John Cooper, who led the efforts to move the Sundance Film Festival into the digital age, will be leaving his job as director after the 2020 festival.
The Robert Redford-founded Sundance Institute announced Thursday that Cooper will move into a new role of emeritus director after next year’s festival, which runs Jan. 23 to Feb. 2 in Park City and at venues in Salt Lake City and the Sundance resort.
“This journey has been exhilarating,” Cooper, 63, said in a statement released by the institute. “I’ve been lucky to find my perfect job.” He credited the staff he has worked with over the years, “who strive together to help storytellers follow their dreams and launch careers.”
In the new job, Cooper will be handling special projects and overseeing the institute’s 40th anniversary in 2021. The institute’s executive director, Keri Putnam, will be leading a search for a new festival director.
Cooper worked his way through the ranks of Sundance. His first job was as a volunteer with the institute’s summer labs at the Sundance resort, arranging housing for filmmakers, crew and advisers. He then became lab manager during the summer, and print manager during the January festival, making sure film prints got to the right theaters.
In 1990, the programming department handed Cooper a box of short films and told him to make a program out of it. The result was Sundance’s first short-film program; now, the festival is famous for giving rookie directors, from Wes Anderson to Damien Chazelle, their first exposure through shorts.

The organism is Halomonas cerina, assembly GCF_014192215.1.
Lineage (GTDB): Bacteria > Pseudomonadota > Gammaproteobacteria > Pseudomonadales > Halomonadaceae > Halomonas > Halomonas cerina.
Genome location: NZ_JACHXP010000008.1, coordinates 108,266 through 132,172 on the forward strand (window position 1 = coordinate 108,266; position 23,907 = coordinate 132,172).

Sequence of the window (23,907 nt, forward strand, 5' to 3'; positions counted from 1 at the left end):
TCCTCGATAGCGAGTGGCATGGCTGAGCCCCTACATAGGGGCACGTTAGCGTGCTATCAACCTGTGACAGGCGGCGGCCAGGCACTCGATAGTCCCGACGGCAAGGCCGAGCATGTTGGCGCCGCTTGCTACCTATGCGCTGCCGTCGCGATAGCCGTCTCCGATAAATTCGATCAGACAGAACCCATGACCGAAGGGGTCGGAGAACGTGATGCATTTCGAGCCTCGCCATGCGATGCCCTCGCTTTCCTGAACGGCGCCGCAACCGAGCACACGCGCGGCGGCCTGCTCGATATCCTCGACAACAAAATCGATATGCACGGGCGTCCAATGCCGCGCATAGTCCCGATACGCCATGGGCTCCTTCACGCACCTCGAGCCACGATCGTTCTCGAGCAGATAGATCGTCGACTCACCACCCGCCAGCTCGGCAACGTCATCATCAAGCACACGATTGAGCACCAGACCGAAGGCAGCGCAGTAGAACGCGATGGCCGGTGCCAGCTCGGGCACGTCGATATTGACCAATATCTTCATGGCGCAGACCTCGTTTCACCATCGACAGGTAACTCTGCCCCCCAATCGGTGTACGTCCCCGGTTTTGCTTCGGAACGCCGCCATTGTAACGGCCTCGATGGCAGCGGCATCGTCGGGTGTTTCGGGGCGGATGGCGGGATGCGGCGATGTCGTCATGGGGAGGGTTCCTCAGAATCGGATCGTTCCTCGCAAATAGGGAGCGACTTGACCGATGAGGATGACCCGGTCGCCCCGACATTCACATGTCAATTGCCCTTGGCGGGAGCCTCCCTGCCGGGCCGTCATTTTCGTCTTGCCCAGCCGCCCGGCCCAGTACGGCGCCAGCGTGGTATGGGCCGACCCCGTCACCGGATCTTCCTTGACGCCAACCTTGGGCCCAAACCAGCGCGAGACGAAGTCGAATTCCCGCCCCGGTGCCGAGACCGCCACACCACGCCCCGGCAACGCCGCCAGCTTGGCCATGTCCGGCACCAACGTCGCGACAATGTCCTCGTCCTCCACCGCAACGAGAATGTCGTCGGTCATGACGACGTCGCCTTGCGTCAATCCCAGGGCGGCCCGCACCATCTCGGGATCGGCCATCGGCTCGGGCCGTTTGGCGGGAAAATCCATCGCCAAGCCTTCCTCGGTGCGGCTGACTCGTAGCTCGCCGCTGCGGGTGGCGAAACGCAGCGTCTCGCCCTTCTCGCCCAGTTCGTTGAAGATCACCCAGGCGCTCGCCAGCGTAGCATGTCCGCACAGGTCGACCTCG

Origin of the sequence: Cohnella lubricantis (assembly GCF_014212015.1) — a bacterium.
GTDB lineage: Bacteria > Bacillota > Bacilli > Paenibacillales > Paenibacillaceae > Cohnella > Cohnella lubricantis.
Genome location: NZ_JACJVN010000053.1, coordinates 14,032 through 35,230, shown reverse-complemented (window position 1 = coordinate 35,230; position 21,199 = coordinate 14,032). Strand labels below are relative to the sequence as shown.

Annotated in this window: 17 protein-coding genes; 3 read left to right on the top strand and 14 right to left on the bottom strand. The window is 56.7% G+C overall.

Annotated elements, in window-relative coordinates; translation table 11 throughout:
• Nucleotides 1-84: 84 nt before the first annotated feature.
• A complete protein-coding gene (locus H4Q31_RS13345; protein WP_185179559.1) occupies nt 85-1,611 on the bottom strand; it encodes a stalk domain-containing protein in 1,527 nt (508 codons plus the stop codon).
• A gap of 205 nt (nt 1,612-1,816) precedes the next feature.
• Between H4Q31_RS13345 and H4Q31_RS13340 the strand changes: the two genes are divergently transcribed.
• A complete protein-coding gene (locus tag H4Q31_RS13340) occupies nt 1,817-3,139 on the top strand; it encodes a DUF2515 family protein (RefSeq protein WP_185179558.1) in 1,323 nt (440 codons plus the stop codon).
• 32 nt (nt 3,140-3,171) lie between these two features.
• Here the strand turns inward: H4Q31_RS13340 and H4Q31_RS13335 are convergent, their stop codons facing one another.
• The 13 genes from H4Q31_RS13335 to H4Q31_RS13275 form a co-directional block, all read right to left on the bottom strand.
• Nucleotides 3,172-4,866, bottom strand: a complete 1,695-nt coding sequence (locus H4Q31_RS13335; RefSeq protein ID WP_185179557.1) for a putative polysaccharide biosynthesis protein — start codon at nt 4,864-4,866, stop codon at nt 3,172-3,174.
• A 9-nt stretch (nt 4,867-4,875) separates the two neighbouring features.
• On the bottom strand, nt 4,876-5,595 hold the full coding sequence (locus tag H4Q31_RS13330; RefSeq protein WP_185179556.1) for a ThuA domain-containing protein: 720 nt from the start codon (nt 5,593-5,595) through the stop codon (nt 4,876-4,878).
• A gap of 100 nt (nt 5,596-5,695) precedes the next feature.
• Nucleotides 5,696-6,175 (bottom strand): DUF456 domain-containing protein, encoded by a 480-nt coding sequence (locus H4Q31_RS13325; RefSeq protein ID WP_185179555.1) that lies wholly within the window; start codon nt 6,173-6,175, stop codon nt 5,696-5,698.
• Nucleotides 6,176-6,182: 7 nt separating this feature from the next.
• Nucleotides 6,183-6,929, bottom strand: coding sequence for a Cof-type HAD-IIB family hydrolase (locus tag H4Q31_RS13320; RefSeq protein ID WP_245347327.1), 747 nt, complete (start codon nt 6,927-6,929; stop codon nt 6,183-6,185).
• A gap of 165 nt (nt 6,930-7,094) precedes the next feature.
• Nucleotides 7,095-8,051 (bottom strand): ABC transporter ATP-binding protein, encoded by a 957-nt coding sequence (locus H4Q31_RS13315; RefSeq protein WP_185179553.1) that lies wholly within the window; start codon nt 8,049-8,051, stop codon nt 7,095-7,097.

Programming for a festival, Cooper told The Salt Lake Tribune in 2010, “is very intuitive, because it’s a mixture of academics and instinct. If you have too much training, it can get in your way.”
In 2003, festival director Geoffrey Gilmore, Cooper’s predecessor, named Cooper programming director for the festival. Cooper also worked on the institute’s online projects, and with Sundance programs in Brooklyn and Tokyo.
Cooper’s flair as a showman — before coming to Sundance, he was part of an award-winning Manhattan cabaret trio — was evident in an annual ritual he would perform at Sundance premieres: He would execute a cartwheel onstage. He stopped that tradition in 2007, when he turned 50.
When Gilmore left Sundance after the 2009 festival, Cooper ascended to the top job. The showman’s instinct persisted; one year, he organized a program about failure that gave festivalgoers a chance to do things outside their comfort zone. In one such instance, Cooper and others learned how to do a kick line from members of the Rockettes.
In his decade as festival director, Cooper oversaw changes in digital projection that mirrored those in the movie industry; at the 2018 festival, the only film that was actually projected on film was a 25th anniversary restoration of Quentin Tarantino’s “Reservoir Dogs.”
Cooper introduced the Next program to highlight micro-budget digital filmmaking, and the extension of the New Frontier program into virtual reality and augmented reality programming. He added the Documentary Premieres section, to give a showcase for established documentary filmmakers.
Cooper also helmed two offshoot festivals, in London and Hong Kong, giving international audiences a first look at movies that debuted in Park City.
Within the industry, Cooper is credited for his work creating the Sundance Industry Office and the Ignite program, which helps filmmakers in their teens and 20s. He was also involved in the formation of the Arthouse Convergence, which brings together independent movie theaters.
Putnam said in a statement that “Cooper’s contributions are immeasurably large and he will be missed in this role. ... But then again, he will be right down the hall in this new capacity.”